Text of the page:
CLPD was formed in 1973 by a group of rank-and-file activists, with support from about ten Labour MPs. The first President was Frank Allaun. The main motivation for the Campaign was the record of the Labour governments in the sixties and the way that Annual Conference decisions were continually ignored on key domestic and international issues. The immediate cause was Harold Wilson's outright rejection in 1973 of the proposal to take into public ownership some 25 of the largest manufacturing companies, covering the major sectors of the economy.
CLPD's first demand was therefore for mandatory reselection of MPs so that they would be under pressure to carry out Conference policies. This demand was achieved in 1979/80 through the overwhelming support of CLPs and several major unions, especially those unions where the demand for reselection was won at their own annual conferences (e.g. TGWU, AUEW, NUPE).
CLPD also sought to make the Leader accountable through election by an electoral college involving MPs, CLPs and TUs. Hitherto Labour leaders were elected by MPs alone. This demand was achieved in January 1981.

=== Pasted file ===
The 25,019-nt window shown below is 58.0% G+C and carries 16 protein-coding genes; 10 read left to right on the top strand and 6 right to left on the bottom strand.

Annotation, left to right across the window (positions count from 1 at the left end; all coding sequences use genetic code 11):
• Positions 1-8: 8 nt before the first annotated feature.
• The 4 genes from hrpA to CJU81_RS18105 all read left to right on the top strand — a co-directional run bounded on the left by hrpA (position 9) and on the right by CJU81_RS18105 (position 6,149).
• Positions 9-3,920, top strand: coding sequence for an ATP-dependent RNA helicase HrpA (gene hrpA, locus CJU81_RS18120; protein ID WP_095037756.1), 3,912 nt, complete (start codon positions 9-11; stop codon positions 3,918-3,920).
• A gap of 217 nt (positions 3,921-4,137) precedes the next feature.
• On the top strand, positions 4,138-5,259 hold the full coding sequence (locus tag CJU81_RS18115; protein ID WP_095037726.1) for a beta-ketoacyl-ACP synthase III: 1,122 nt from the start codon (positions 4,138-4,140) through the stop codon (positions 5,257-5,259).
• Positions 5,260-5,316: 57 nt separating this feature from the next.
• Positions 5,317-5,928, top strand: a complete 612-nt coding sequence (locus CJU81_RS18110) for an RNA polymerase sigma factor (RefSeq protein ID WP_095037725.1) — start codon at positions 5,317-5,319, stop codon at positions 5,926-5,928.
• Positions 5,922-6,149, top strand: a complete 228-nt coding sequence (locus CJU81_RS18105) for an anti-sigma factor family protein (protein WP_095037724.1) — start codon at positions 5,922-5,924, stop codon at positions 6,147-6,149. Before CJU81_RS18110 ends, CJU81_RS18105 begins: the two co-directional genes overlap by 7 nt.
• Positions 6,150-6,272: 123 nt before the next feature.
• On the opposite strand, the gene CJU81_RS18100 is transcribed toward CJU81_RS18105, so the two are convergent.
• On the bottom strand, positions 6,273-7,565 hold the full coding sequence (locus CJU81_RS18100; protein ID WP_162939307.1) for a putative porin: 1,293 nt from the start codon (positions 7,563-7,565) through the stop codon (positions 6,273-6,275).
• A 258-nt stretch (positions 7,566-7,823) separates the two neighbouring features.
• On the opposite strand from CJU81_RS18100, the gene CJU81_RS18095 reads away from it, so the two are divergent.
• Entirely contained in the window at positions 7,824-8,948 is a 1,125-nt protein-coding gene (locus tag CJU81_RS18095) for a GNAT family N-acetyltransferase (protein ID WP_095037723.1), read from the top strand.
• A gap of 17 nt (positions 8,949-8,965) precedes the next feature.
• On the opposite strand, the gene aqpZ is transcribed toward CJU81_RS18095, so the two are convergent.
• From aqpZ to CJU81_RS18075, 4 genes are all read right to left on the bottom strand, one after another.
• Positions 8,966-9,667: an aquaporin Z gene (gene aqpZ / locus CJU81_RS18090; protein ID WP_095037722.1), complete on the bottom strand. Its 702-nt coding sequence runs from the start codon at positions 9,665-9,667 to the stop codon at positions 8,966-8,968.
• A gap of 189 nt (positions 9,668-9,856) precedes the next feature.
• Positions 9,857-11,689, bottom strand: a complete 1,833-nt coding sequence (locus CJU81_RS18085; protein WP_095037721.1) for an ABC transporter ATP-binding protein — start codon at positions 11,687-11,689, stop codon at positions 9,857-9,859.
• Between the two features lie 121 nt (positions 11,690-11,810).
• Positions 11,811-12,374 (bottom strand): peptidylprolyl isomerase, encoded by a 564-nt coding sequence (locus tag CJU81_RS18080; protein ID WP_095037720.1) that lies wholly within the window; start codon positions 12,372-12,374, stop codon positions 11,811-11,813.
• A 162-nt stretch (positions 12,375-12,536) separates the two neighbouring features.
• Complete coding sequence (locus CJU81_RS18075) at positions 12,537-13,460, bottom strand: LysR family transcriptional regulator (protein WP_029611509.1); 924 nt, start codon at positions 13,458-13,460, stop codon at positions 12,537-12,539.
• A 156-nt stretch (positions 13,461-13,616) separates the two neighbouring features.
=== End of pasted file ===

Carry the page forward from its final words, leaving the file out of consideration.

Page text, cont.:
CLPD also promoted a range of reforms to give Labour women and black members greater representation within the Party. The main demand for a woman on every parliamentary shortlist was achieved over the period 1986 - 1988.
CLPD will sometimes promote seem ingly non-democracy issues such as the significant extension of public ownership, defending the welfare state and the first- past-the-post electoral system (PR would mean no majority Labour Governments). All such policies derive from our commitment to socialist values and socialist advance.
The major focus of CLPD's work in recent years has been to win back power for the rank-and-file, which has been surreptitiously transferred to the centre under the pretext of "modernisation" and, ironically, "extending Party democracy". For example, recently CLPD campaigned for, and achieved, OMOV for the CLP section of the National Policy Forum.